How to Make a Successful Tenancy Deposit Scheme Claim

28th January 2022

Of the 29,697 tenancy deposit scheme cases that came to dispute in 2020/21, 75 per cent were initiated by the tenant. Comparing this to just 17 per cent having been initiated by a letting agent, and 8 per cent by a landlord, it’s clear to see that it’s important for landlords to be prepared and aware of best practices should they find themselves in a deposit protection scheme dispute.

deposit protection scheme dispute

Of the 29,697 tenancy deposit scheme cases that came to dispute in 2020/21, 75 per cent were initiated by the tenant. Comparing this to just 17 per cent having been initiated by a letting agent, and 8 per cent by a landlord, it’s clear to see that it’s important for landlords to be prepared and aware of best practices should they find themselves in a deposit protection scheme dispute.

The latest TDS statistical briefing has revealed that the number of deposit disputes occurring in England and Wales during the 2021/22 period were lower than expected, at a rate of just 0.70%. However, the reduction in numbers was likely down to the COVID pandemic, and the prediction is that it’s likely they’ll rise again in 2022. And with 75 per cent of disputes initiated by the tenant, it is important for landlords to be ready to prepare to put their case in front of a deposit scheme adjudicator should the need arise.

What do landlords need to present to a deposit scheme adjudicator in the event of a tenant claim?

It is always important to bear in mind that when an adjudicator is presented with a case, they have no details about the individual dispute. It is therefore essential to prepare all supporting paperwork efficiently so that the adjudicator can clearly see what the claim is and how much is being claimed.

You’ll be required, in the Dispute Application or Dispute Response, to break down your claim into factors relating to rent arrears, tenant damage, cleaning, redecoration, gardening or something else. The adjudicator is only able to make a decision based on the information provided to them by both parties. They will not contact landlords or tenants to chase up any missing details.

There are four actions to follow to make sure your claim is prepared in the right way:

1. Clarify the claim

Be sure to set out precisely what you are claiming and what the claim is worth. Provide a succinct, initial explanation. For multiple claims, be sure to add up all the individual elements correctly. If the amount you are disputing isn’t as much as the full deposit made, you will need to note what will happen to the balance of the deposit. This will help to avoid confusion later down the line.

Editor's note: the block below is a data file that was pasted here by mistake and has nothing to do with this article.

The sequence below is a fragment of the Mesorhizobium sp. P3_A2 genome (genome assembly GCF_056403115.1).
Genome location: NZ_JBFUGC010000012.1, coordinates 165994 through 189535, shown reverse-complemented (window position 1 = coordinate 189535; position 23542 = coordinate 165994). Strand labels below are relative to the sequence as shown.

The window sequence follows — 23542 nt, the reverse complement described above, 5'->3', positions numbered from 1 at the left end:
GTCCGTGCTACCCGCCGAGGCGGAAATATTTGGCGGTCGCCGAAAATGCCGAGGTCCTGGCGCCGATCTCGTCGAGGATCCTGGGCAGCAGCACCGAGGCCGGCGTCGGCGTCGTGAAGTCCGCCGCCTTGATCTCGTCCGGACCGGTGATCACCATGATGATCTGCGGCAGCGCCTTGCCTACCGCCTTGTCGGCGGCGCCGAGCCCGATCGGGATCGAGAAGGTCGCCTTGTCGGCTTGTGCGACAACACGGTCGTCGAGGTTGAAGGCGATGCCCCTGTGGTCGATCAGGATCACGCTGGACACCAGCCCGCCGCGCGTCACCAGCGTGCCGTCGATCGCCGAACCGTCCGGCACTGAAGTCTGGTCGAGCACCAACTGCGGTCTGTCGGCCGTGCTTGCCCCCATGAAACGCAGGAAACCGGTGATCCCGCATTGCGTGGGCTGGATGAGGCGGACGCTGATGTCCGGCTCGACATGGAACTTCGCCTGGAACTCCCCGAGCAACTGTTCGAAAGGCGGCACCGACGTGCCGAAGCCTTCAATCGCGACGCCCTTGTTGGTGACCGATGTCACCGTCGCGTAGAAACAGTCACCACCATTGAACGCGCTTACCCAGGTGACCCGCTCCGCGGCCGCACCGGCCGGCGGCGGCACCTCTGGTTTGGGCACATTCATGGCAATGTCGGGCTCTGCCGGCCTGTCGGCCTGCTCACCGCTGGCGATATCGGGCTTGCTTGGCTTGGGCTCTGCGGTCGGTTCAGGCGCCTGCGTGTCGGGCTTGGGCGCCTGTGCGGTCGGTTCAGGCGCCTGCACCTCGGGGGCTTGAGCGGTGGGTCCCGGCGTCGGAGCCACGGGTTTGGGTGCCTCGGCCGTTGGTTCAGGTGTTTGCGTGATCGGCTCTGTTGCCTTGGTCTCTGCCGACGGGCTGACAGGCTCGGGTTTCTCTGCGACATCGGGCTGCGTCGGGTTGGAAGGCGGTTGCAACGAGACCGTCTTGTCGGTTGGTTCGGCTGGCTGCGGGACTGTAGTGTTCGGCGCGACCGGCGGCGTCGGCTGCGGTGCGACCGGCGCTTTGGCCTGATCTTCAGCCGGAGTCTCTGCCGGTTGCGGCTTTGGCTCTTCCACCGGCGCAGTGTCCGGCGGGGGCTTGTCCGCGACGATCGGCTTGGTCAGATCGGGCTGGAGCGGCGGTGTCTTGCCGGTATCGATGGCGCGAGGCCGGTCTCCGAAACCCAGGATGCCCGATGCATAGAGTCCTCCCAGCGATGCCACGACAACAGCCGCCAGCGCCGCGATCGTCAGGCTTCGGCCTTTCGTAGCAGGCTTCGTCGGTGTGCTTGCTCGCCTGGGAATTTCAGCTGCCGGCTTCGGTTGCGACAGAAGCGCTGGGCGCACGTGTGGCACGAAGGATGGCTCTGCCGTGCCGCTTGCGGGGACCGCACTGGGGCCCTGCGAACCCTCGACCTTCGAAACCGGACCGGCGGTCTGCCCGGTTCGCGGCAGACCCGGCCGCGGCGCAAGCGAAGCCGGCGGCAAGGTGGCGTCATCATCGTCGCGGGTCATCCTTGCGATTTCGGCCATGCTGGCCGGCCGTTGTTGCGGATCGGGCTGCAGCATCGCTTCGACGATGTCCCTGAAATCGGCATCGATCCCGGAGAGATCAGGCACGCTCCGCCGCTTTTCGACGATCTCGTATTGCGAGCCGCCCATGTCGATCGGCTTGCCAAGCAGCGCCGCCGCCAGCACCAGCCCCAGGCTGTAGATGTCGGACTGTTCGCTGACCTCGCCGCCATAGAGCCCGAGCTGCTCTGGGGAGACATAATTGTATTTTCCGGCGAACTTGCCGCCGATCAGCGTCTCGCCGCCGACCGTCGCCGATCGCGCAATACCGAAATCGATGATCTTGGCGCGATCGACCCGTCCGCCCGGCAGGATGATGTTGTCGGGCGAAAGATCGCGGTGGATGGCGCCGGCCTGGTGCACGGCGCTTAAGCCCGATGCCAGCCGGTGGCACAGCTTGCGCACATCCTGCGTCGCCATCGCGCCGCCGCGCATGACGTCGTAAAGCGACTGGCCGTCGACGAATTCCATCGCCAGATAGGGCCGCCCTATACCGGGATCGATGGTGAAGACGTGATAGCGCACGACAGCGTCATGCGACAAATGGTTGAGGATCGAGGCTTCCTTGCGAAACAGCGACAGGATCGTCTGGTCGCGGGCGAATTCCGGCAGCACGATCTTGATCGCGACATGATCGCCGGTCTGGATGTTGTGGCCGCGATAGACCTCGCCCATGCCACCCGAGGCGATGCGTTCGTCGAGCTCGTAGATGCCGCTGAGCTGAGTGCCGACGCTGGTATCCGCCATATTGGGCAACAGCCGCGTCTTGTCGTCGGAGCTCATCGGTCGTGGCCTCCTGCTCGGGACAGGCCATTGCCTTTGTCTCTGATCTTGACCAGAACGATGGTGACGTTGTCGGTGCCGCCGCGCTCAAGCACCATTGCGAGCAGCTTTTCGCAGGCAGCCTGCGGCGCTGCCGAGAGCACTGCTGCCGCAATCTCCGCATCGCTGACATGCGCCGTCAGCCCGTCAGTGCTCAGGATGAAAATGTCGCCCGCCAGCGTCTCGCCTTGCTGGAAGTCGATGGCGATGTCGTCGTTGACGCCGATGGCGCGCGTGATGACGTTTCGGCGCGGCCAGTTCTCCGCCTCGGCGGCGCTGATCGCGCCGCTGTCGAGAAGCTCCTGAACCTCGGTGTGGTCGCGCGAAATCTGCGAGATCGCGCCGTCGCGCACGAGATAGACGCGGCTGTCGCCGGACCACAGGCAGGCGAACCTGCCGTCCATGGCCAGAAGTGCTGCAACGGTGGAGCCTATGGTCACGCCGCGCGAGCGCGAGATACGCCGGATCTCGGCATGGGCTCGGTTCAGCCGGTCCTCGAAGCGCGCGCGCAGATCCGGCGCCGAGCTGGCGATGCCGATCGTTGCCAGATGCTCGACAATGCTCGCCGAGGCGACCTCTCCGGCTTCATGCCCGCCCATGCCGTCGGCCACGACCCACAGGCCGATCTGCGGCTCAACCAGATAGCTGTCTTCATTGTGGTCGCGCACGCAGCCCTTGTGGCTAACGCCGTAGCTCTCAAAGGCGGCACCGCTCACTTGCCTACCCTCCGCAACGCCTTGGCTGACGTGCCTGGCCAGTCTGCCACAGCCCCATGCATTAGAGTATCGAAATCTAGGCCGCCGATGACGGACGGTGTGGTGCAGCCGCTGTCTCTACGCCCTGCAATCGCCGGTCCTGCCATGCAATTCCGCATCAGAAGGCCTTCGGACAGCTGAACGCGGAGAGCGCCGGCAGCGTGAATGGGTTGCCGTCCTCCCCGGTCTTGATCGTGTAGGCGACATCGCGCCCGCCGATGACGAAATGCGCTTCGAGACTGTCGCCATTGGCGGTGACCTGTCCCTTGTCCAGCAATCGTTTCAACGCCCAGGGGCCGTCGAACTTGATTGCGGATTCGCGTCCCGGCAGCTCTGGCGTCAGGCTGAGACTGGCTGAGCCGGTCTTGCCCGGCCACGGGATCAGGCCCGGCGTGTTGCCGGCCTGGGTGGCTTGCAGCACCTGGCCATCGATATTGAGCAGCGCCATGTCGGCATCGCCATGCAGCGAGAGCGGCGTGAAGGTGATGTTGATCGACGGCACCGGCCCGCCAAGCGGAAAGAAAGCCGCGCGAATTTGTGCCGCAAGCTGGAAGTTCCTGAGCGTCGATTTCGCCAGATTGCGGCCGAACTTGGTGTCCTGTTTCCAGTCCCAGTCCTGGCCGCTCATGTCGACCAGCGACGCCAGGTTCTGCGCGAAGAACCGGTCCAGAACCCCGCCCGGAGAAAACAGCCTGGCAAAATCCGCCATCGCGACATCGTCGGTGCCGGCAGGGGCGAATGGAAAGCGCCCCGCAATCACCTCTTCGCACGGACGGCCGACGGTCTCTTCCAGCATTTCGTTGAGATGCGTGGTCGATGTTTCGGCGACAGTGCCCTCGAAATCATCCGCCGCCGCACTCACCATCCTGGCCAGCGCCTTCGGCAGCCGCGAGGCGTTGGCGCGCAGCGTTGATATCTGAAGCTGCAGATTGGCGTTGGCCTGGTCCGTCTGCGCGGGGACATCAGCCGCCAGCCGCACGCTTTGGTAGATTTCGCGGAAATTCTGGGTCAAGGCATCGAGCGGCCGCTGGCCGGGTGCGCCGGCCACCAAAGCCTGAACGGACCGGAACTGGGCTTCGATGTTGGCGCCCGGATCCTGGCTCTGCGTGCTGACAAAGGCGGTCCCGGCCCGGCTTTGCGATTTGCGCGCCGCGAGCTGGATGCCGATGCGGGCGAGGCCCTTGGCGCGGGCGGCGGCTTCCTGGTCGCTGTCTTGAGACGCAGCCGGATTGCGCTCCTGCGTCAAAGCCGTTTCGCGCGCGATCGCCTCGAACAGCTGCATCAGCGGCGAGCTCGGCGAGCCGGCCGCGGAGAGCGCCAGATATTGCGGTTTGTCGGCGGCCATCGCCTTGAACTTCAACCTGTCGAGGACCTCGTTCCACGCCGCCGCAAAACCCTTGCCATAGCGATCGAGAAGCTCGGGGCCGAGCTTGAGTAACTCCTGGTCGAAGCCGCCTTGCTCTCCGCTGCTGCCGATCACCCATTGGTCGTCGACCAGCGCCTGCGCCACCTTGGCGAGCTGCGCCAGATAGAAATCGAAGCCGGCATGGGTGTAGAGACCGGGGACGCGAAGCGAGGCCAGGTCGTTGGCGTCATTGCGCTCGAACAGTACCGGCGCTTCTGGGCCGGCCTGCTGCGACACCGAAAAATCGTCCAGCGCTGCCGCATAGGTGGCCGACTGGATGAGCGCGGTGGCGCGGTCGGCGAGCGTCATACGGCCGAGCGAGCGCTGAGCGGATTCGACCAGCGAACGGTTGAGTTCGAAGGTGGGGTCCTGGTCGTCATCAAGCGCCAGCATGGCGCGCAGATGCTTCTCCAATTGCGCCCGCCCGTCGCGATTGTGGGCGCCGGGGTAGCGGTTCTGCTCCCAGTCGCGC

2. Set out the claim

This is where you can go into more detail about the dispute, setting out why you believe you are entitled to what you are claiming. Where you are making multiple claims in the same category, try to break it all down. Say for example you have a damage claim for £200 made up of a broken table for £75, a ripped rug for £100 and a damaged lamp for £25, list all these claims separately, but under the same problem. In situations where the total claim value exceeds the deposit, don’t round the figure down to the deposit amount.

3. Provide evidence

Always keep in mind that the deposit belongs to the tenant. It is therefore vital that you provide strong evidence as to why the money should not be returned to them in full. Adjudicators look for clear, unbiased evidence and, if it is missing, they will not chase you up for it. They will simply go by what you provide to them.

You will therefore require the likes of receipts, invoices, photographs and reports. If you are making a claim for cleaning or damage, you’ll benefit from providing an unbiased inventory report, preferably one that has been carried out by an independent, professional inventory provider, rather than a DIY version.

Whilst it is important to be thorough when supplying evidence, make sure you don’t go the other way, and provide too much information, as you may risk vital facts being buried.

4. Put a value on your claim

Landlords should set out precisely what costs they have incurred or losses they have made as a result of any tenant negligence. This can be in the form of an invoice in cases where the issue has been rectified, or a written estimate if the work is yet to be carried out.

If the costs come across as reasonable, and the work has already been completed, the adjudicator will in most cases award the amount being claimed. However, in the case of submitting an estimate, you should not assume that you will be awarded the full amount. Adjudicators are very well informed when it comes to estimating costs, and will always ensure that amounts are fair.

You will also need to consider whether an issue is fair wear and tear, versus tenant negligence.

Help navigating the tenancy deposit scheme claims process

Depending on which deposit scheme your tenants have placed their deposits with, you may be able to access guidance on the claims process. TDS for example runs an online Adjudication Workshop and has a number of case studies available. MyDeposits offers a support service, whilst the DPS has a range of useful dispute resources for landlords.

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The homes2let guaranteed rent scheme guarantees rental payments, even when the property is untenanted, as well as taking all the hassle of property management off your shoulders too.

Interested to discover more? You are welcome to get in touch with our expert team to discover how we can make your life as a landlord more of a breeze.

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